When the first edition of this book was released in 1984, feelings still ran high against tribal governments organized under the Wheeler-Howard, or Indian Reorganization, Act (IRA). The question then, as now, revolved about the authority granted by federal law to these governments and the role of IRA governments in eclipsing traditional ways of doing things. A great deal of anger still can be found, but the intervening thirteen years have shown that traditional practices always show up in the way Indians act. Today we have a new generation of people in tribal government who make every effort to observe traditional values.
There has been movement toward international recognition of some kind by the United Nations and other countries. While this development seems rather abstract, it is essential to tribal survival now to recognize that the world economy has become one gigantic network of interests. Whether any Indian tribes will receive status among the nations of the world is less important than the fact that Indians are now seeing themselves in a global perspective and are becoming aware of the economic forces shaping the human future. Awareness of the effects of international events and of the importance of establishing links to international organizations and movements places a new responsibility on tribal leaders. Interpreting these abstract relationships to reservation residents is a difficult but worthwhile task. Hopefully the art of politics and governing will be seen in a new light, and Indians will see new ways to reconcile the old traditions with the IRA governments.
Gaming has become a major industry for many tribes since the first edition of this book, and although we have added a sketch of the nature of this change, developments are proceeding at such a rapid pace that it is difficult to evaluate just how gaming income will affect tribal perceptions of Indians. Some tribes have become enormously wealthy, while the majority, because they are located far from population centers, have virtually no resources to speak of. At some point the wealthier tribes should begin investing in the fortunes of those without gaming resources. A sudden shift in the federal policy defining the status of Indians may well return the pendulum of survival back toward those tribes who own significant land areas.
Tribal governments, like cities and counties, are facing a time when radical changes in the structure of government must take place. The town square, main street, and agency headquarters have all become vestiges of the past. New ways of providing services, and indeed new services, are required. Citizens and tribal members often chafe at regulations and restrictions, not realizing that the burgeoning population has created a need for government to service large numbers of people in a rather impersonal way. Some means must be found to humanize social and political institutions once again. Here traditional Indian customs, if properly incorporated into the functions and mission of government, can prove effective and important. While tribes have continuing problems, the future looks brighter than it has in decades.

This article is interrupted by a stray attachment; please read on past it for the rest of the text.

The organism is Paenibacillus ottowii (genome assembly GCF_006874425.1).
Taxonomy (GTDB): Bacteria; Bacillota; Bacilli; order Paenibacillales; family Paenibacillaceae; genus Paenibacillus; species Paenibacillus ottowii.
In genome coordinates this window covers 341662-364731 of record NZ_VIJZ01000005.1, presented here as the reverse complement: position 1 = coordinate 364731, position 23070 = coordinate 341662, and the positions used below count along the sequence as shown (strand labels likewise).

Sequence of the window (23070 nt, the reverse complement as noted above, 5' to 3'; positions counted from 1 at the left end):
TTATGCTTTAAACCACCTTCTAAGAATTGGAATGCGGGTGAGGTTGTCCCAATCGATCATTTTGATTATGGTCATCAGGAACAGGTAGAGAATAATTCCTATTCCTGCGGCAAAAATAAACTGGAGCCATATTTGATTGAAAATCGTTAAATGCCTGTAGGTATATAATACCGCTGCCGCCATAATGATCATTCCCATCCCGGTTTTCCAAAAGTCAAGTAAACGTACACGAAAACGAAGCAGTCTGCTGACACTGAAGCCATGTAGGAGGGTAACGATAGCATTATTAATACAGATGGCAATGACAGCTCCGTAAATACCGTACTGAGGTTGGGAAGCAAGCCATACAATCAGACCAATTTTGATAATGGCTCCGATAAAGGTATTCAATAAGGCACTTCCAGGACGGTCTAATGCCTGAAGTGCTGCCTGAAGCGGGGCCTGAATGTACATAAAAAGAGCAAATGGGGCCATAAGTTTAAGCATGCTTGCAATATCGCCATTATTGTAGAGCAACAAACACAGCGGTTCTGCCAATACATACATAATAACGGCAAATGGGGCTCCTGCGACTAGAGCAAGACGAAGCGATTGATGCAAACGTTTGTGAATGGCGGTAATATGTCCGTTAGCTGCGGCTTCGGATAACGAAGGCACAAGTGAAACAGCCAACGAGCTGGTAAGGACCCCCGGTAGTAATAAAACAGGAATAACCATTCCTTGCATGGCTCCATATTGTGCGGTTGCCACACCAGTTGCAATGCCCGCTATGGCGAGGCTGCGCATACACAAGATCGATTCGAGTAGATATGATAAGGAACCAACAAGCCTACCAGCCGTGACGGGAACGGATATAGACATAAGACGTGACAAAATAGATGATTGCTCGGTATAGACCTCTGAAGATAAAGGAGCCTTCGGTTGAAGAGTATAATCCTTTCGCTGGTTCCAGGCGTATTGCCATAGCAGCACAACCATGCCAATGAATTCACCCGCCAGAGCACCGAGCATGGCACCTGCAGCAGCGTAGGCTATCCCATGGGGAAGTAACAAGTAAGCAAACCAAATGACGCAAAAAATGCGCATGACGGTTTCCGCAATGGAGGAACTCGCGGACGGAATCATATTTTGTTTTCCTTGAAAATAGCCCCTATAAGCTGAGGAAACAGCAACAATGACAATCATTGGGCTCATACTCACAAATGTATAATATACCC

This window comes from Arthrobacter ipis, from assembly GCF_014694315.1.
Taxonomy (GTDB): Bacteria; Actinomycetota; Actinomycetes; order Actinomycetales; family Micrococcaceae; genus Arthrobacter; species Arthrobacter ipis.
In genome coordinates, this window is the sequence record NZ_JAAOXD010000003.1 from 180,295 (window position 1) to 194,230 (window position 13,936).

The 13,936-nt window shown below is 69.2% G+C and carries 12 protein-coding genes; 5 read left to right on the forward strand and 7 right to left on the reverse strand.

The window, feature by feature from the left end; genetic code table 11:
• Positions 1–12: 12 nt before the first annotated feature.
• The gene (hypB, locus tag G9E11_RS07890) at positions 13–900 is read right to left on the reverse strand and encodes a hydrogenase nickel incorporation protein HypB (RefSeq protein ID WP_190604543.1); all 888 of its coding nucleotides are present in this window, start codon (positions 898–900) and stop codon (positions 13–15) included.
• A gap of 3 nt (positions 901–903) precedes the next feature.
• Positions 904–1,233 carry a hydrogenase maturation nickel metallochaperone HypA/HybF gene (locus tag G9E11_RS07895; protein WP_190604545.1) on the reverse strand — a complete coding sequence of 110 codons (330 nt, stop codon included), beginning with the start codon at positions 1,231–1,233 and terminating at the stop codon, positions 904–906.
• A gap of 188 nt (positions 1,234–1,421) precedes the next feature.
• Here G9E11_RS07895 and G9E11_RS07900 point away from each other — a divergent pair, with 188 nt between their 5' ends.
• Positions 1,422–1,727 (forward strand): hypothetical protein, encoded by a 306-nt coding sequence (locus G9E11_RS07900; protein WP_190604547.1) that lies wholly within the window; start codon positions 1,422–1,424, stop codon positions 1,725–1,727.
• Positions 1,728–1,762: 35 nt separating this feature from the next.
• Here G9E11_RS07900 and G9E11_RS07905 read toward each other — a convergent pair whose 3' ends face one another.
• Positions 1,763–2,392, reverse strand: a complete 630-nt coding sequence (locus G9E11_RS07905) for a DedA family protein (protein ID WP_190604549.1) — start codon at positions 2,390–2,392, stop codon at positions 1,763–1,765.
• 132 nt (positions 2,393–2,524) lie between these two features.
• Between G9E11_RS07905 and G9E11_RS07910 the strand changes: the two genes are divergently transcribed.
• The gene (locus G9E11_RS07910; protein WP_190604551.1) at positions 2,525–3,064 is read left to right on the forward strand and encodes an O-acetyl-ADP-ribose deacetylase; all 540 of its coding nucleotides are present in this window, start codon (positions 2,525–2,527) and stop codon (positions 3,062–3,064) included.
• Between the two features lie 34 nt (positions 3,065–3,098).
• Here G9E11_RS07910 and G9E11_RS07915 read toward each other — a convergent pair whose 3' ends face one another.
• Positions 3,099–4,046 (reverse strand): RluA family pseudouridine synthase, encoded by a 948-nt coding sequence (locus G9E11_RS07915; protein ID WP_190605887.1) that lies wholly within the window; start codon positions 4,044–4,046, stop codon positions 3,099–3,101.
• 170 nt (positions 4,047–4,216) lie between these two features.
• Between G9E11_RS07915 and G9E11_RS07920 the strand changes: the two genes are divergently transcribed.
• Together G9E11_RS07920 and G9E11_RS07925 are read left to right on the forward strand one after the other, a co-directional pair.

It must be a bit disconcerting when the average American on vacation out west suddenly encounters a sign that boldly proclaims that the highway is entering an Indian "nation." We like to think of nations on a much larger scale—preferably an ocean away, with all the hustle and bustle of modern, industrial, institutional life. Nations have different languages, religions, customs, and holidays from our own; they represent a mass of people who have struggled for centuries to create institutions that presently serve them. Indian tribes have some of the attributes we find familiar in other nations; language, religion, and social customs certainly set them apart from other Americans. But we miss the massive crowd of people, the well-developed lands, the military and economic power that we see in larger nations. And so, when the idea of Indian tribes as nations is voiced, many Americans laugh at the pretension, convinced that Indians have some primitive delusion of grandeur that has certainly been erased by history.
Indian affairs constitute but a minute part of the domestic American scene—so small a share, in fact, that federal Indian legislation no longer even rates a permanent subcommittee in either house of Congress. It is not difficult to see that although Indians are poor and generally live in isolated places in rural America, they are not in most respects radically different from other Americans living in the same circumstances. In fact, one might observe, most Indians are not distinguishable from other Americans except on those occasions when they shed working clothes and perform dances in fancy costumes for tourists—for a small entrance fee, of course. If this occasional ceremonial, the meaning of which has been lost in the past century and replaced by the commercial powwow, is all that distinguishes Indians from other Americans, why do Indians believe they are different? And why does the United States government treat them differently?